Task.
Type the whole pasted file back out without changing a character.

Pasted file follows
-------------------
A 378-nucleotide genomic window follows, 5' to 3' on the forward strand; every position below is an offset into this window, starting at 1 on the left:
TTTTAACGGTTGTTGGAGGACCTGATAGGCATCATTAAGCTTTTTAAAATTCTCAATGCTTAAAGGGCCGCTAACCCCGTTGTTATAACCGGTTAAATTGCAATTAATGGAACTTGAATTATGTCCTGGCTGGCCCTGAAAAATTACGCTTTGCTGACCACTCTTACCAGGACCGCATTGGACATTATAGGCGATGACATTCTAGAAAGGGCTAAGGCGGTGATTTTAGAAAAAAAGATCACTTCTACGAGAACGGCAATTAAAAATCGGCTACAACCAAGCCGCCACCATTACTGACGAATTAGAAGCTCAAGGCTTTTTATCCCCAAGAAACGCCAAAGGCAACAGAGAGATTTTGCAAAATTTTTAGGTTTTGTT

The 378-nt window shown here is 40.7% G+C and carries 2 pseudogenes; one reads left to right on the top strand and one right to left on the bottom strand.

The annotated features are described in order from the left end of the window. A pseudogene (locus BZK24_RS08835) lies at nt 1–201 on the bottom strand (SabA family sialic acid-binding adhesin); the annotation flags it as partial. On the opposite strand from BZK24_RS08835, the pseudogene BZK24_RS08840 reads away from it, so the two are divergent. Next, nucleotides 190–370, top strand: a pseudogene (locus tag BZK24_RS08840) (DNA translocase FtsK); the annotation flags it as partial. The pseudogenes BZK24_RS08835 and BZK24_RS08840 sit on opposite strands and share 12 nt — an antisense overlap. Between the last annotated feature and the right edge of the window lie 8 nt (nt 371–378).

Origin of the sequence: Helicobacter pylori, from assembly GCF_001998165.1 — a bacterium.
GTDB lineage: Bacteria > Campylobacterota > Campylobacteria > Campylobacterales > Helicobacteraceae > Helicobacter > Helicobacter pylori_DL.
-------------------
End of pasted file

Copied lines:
A 378-nucleotide genomic window follows, 5' to 3' on the forward strand; every position below is an offset into this window, starting at 1 on the left:
TTTTAACGGTTGTTGGAGGACCTGATAGGCATCATTAAGCTTTTTAAAATTCTCAATGCTTAAAGGGCCGCTAACCCCGTTGTTATAACCGGTTAAATTGCAATTAATGGAACTTGAATTATGTCCTGGCTGGCCCTGAAAAATTACGCTTTGCTGACCACTCTTACCAGGACCGCATTGGACATTATAGGCGATGACATTCTAGAAAGGGCTAAGGCGGTGATTTTAGAAAAAAAGATCACTTCTACGAGAACGGCAATTAAAAATCGGCTACAACCAAGCCGCCACCATTACTGACGAATTAGAAGCTCAAGGCTTTTTATCCCCAAGAAACGCCAAAGGCAACAGAGAGATTTTGCAAAATTTTTAGGTTTTGTT

The 378-nt window shown here is 40.7% G+C and carries 2 pseudogenes; one reads left to right on the top strand and one right to left on the bottom strand.

The annotated features are described in order from the left end of the window. A pseudogene (locus BZK24_RS08835) lies at nt 1–201 on the bottom strand (SabA family sialic acid-binding adhesin); the annotation flags it as partial. On the opposite strand from BZK24_RS08835, the pseudogene BZK24_RS08840 reads away from it, so the two are divergent. Next, nucleotides 190–370, top strand: a pseudogene (locus tag BZK24_RS08840) (DNA translocase FtsK); the annotation flags it as partial. The pseudogenes BZK24_RS08835 and BZK24_RS08840 sit on opposite strands and share 12 nt — an antisense overlap. Between the last annotated feature and the right edge of the window lie 8 nt (nt 371–378).

Origin of the sequence: Helicobacter pylori, from assembly GCF_001998165.1 — a bacterium.
GTDB lineage: Bacteria > Campylobacterota > Campylobacteria > Campylobacterales > Helicobacteraceae > Helicobacter > Helicobacter pylori_DL.